You know how sometimes you find yourself doing a job for free, but you don’t mind because you love the job, you love the ideas behind the job, and you love the community associated with the job?
I spent three years at law school, and the only time I ever felt happy doing work during those years was when I was working entirely for free on something that had absolutely nothing to do with being a lawyer.
A Brief History
In 2005/6, I visited my friend Paul’s house. He had “modded” his xbox so that it could play movies. Being something of a geek myself, I thought this was awesome, and I resolved to do it immediately. Being something of a not-very-awesome geek, I discovered that modding an Xbox required soldering tools, which sounded like WAY too much work.
The Unbearable Nerdiness of Being
A year or two passed, and the idea of turning an Xbox into an entire home Media Center became ever more increasingly irresistible. I stayed up late at night, reading xb0x scene, scanning lifehacker stories, and doing all sorts of intensely irresponsible things, when I probably should have been studying law.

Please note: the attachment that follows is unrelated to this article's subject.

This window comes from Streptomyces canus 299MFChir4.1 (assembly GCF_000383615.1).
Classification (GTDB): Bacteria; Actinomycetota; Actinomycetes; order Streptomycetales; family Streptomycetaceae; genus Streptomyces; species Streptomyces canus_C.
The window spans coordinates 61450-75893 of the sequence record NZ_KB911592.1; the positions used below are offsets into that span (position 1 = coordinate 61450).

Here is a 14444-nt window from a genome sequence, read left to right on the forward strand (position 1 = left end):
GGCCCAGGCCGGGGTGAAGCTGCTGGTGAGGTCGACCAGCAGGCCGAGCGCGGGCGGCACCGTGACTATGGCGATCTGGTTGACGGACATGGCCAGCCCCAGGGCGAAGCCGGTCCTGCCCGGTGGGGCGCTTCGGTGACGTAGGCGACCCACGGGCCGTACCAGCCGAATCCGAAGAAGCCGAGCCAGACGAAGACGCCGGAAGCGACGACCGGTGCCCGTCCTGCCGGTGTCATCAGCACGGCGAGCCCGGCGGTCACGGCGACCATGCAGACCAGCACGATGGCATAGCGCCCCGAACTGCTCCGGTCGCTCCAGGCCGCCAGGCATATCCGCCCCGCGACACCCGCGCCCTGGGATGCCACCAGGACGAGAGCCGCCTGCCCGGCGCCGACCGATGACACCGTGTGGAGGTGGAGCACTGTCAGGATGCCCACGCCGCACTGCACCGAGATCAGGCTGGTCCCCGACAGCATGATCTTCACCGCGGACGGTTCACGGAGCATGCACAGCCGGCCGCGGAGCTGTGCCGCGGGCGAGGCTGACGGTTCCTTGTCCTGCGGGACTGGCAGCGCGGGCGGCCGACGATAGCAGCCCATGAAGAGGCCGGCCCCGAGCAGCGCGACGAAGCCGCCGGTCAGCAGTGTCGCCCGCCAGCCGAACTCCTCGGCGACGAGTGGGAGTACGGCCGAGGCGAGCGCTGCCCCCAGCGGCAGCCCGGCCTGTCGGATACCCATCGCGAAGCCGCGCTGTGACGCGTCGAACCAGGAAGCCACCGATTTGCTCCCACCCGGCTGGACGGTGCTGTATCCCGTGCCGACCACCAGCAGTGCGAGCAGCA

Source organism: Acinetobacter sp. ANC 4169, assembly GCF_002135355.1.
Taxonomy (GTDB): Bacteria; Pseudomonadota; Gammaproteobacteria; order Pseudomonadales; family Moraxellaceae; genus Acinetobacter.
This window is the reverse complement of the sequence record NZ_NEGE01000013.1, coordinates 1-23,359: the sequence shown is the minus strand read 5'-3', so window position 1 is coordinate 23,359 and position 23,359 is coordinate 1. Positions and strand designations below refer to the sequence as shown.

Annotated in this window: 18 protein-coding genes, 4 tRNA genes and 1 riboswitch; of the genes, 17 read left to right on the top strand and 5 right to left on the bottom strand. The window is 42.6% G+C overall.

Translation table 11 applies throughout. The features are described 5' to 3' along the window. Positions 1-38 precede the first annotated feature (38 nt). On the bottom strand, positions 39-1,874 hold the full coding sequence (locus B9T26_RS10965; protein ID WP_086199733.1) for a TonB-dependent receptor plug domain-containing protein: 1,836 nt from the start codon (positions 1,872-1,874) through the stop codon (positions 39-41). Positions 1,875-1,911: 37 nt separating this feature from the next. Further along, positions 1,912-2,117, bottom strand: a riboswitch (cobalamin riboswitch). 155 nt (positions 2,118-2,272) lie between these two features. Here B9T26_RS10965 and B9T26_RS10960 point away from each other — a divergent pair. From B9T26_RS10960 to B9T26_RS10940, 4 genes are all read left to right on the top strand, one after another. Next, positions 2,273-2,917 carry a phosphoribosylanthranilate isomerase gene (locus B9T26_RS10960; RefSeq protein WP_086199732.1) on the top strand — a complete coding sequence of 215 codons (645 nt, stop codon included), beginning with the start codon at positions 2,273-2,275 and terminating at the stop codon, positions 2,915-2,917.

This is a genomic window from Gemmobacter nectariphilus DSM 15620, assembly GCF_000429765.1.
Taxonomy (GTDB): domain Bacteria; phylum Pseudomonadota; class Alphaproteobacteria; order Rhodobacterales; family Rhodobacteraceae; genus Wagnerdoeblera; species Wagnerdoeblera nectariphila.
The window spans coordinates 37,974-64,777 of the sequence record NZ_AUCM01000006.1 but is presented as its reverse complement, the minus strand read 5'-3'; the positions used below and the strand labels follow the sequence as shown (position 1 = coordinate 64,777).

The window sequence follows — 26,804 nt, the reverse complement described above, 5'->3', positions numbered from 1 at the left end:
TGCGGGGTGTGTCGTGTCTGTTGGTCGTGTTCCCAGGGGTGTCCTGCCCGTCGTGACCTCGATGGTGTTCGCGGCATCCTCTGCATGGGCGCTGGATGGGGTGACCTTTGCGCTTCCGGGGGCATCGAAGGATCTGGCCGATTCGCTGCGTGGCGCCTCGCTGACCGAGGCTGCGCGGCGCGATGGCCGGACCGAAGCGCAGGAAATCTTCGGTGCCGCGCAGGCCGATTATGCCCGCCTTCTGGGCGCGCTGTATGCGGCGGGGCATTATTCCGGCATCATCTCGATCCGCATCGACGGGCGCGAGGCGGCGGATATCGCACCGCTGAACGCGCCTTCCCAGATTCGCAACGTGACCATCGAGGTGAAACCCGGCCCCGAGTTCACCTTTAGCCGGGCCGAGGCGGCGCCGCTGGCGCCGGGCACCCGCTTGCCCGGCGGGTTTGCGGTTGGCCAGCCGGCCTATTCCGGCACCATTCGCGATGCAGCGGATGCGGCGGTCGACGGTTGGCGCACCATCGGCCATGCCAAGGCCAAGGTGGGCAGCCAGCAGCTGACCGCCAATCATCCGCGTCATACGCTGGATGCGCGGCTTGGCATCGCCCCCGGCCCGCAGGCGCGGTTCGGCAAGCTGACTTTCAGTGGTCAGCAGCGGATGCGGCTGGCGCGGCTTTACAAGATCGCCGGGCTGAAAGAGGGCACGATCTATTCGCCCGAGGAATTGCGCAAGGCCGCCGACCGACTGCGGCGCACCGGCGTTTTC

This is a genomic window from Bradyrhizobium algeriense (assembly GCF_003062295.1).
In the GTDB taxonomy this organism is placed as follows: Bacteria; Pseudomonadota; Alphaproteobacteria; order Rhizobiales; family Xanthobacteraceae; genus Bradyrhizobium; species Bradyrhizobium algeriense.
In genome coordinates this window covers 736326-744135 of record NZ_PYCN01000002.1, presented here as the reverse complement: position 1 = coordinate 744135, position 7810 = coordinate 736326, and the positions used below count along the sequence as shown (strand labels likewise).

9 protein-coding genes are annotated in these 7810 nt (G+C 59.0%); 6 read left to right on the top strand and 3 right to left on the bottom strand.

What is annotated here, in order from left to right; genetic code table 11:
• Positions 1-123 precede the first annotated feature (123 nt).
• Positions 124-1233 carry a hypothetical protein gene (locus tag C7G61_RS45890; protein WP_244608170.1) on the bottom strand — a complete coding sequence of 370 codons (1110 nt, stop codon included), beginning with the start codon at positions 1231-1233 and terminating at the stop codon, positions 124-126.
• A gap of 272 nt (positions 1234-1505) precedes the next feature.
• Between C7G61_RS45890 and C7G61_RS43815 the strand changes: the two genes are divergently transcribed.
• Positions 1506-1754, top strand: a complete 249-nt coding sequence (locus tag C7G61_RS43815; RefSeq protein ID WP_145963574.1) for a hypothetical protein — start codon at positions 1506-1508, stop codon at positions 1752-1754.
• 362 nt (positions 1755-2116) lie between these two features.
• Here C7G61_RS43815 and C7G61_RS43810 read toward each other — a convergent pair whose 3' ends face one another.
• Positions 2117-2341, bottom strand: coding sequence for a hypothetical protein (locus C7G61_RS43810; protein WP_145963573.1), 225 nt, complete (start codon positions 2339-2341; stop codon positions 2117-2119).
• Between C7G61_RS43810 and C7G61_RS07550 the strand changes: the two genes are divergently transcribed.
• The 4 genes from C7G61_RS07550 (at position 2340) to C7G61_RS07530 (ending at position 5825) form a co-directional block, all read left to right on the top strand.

Finally, I took matters into my own hands. I knew I would never willingly use a soldering iron myself on an Xbox. Certainly, I wouldn’t on my very first attempt at using a soldering iron, so I found a person in the KC community that did Xbox modification, not because he got paid to do it (he didn’t), but because he really liked soldering. These were back in the bad old days when it was possibly illegal to modify Xboxes. Microsoft didn’t especially care, but there was still an element of danger. These days, the fear is mostly gone thanks to an opinion put out by the Library of Congress, but it’s still pretty exciting to think back on the crazy times of those days.
So I got my Xbox modded, loaded up Xbox Media Center, and was happy as a clam.
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